Anti Marriage Proposals Build Case for Religious Freedom
The Book of Daniel in the Old Testament tells of three Jewish men, Shadrach, Meshach, and Abednego, who were ordered by the Babylonian government to betray their conscience and bow down to a false idol, or suffer the penalty of a fiery furnace.
While there doesn't appear to be any (present) threat of a fiery furnace, many Christians today are concerned about repercussions for refusing to betray their conscience and bow down to prevailing homosexual ideology.
The concerns are warranted.
The San Antonio City Council recently passed a so-called "anti-discrimination" law that discriminates against Christians and others who affirm traditional marriage. Anyone suspected of believing - or previously having the belief - that the institution of marriage ought to be reserved for one man and one woman is barred from working for or doing business with the city.
Wedding-related vendors, including a photographer in New Mexico and a baker in Oregon, have faced fines for "human rights" violations because they declined to participate in same-sex ceremonies due to religious conviction.
The National Organization for Marriage recently accused the I.R.S. of harassing it because of its support of traditional marriage. John Eastman, chairman of the group, relayed to Congress how the I.R.S. forced disclosure of the donor list and subsequently divulged that list to an opposing group.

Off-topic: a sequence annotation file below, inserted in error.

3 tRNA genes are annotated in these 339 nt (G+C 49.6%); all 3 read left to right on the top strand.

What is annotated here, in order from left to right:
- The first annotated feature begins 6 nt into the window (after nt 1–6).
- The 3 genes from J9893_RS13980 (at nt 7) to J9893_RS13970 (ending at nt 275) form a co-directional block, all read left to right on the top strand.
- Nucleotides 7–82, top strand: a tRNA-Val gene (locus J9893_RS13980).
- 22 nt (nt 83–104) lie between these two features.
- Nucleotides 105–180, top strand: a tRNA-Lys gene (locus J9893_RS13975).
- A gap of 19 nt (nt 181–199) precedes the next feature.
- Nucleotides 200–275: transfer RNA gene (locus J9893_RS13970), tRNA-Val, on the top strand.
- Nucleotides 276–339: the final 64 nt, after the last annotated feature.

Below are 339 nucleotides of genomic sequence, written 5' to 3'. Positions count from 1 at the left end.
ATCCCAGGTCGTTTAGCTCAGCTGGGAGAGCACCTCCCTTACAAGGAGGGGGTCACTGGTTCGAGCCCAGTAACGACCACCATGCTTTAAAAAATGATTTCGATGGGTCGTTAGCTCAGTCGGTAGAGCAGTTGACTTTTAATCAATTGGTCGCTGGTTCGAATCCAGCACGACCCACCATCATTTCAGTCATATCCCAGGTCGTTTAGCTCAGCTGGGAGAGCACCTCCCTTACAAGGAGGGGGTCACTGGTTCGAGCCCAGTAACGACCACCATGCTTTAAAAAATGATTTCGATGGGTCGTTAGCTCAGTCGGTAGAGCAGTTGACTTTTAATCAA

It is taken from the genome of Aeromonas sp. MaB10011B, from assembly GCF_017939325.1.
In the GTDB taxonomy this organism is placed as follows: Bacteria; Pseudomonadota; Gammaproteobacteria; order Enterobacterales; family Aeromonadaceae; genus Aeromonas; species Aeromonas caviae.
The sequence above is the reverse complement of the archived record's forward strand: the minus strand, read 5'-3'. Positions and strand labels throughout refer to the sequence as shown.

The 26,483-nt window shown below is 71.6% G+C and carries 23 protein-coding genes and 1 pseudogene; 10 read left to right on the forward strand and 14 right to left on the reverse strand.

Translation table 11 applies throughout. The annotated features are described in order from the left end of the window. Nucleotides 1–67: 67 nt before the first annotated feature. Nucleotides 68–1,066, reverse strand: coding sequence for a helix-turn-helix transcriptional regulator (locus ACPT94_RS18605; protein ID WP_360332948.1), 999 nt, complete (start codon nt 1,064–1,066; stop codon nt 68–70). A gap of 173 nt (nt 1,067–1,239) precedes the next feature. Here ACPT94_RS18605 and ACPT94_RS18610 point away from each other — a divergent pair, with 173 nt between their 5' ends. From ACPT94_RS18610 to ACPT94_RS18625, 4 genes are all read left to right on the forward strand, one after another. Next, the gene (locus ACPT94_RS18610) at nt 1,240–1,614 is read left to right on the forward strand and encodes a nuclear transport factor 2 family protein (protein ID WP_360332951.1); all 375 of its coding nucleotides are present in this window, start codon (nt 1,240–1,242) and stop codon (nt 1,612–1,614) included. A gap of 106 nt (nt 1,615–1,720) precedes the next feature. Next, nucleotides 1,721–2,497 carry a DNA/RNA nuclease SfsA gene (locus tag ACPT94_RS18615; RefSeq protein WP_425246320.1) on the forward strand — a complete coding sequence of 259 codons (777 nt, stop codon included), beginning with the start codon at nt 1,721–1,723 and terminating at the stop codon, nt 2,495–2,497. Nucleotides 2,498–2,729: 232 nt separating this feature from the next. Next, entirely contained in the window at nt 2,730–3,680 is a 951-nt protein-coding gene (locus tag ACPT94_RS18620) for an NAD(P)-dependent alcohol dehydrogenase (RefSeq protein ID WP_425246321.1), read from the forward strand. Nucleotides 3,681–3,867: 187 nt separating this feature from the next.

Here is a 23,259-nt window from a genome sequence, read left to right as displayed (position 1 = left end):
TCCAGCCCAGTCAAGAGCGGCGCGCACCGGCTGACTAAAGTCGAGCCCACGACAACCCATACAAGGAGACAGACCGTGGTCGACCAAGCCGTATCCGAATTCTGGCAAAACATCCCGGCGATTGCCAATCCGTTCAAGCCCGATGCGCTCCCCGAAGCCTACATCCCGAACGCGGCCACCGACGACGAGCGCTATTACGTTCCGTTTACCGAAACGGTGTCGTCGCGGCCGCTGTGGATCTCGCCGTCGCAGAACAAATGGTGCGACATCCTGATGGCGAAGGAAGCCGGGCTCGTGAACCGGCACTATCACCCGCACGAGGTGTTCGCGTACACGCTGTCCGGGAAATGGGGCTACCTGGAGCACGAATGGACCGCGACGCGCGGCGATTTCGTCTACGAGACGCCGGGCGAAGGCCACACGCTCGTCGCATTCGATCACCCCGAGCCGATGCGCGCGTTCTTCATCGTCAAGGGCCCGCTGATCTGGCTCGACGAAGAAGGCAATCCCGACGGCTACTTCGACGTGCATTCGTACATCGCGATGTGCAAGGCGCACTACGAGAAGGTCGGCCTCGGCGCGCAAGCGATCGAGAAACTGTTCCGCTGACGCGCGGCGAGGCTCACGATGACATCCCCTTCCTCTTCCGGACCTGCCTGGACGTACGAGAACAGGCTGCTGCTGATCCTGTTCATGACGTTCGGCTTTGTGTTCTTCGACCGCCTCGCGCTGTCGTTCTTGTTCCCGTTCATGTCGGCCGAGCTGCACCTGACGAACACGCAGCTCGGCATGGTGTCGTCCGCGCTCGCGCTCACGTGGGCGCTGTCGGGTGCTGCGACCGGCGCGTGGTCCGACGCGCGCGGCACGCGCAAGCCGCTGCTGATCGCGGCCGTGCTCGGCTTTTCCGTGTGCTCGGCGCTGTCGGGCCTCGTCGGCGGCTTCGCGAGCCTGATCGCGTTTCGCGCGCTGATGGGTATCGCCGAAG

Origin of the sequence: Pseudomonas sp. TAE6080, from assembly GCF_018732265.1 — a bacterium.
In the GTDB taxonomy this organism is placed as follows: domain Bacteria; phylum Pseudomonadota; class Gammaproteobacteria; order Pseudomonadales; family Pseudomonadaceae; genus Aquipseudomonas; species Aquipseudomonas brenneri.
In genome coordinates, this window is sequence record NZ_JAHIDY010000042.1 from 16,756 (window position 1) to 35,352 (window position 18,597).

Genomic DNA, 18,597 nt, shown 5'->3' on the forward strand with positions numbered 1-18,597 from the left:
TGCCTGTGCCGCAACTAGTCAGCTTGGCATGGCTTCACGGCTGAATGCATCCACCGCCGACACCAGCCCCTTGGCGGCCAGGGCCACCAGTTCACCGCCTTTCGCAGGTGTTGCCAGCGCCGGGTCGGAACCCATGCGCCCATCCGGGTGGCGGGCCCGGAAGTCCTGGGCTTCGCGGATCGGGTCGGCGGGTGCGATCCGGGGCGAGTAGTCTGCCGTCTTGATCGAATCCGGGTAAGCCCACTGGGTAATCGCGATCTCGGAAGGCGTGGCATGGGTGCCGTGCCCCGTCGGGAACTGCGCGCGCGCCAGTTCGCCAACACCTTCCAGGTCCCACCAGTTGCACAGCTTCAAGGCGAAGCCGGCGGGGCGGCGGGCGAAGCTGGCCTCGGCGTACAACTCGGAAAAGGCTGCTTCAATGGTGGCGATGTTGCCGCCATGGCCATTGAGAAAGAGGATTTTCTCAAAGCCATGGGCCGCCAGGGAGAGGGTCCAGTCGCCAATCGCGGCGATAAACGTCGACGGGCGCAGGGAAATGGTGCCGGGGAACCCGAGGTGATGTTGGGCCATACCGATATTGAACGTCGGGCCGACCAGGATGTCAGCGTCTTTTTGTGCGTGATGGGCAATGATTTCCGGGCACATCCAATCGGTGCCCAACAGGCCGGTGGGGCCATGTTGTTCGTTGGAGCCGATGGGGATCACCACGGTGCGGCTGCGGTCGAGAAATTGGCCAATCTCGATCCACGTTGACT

In an attempt to address these worries, 75 (and counting) representatives in Congress are co-sponsoring the Marriage and Religious Freedom Act, a new bill that will help clarify and reaffirm the rights of individuals, businesses, churches and non-profit organizations to stand by their religious beliefs.
The legislation precludes the federal government from denying a grant, contract or employment to a person or institution based on their belief that marriage should be between a man and a woman. No institution could lose its federal tax-exempt status because it promotes traditional marriage and neither could the I.R.S. disallow a deduction to charitable organization on this invalid basis. Generally, this bill, if it becomes law, would forbid discrimination by the federal government against individuals or organizations because of their beliefs regarding traditional marriage.
Though most of the co-sponsors are Republicans, at least a couple of Democrats have voiced support for this bill. Perhaps, more will join. Religious liberty should be a bipartisan interest.
It is troubling, of course, that such action is even needed, but it is also a good reminder that the U.S. Constitution protects the rights of American citizens to express their thoughts and religious beliefs without fear of reprisal, and that no one should ever be coerced by the government into silence or into performing a service that goes against their deeply-held religious beliefs.
This bill is a step in the right direction in preserving and protecting the fundamental rights of each American citizen.
As the Marriage and Religious Freedom Act works its way through Congress, it will face an uphill battle, but, hopefully, common sense will lead our legislators back to the wisdom of our Founding Fathers, and they will embrace First Amendment's protection of every individual and organization, particularly, those that stand for traditional marriage.
It shouldn't require someone to be thrown into a fiery furnace to realize the rights at stake.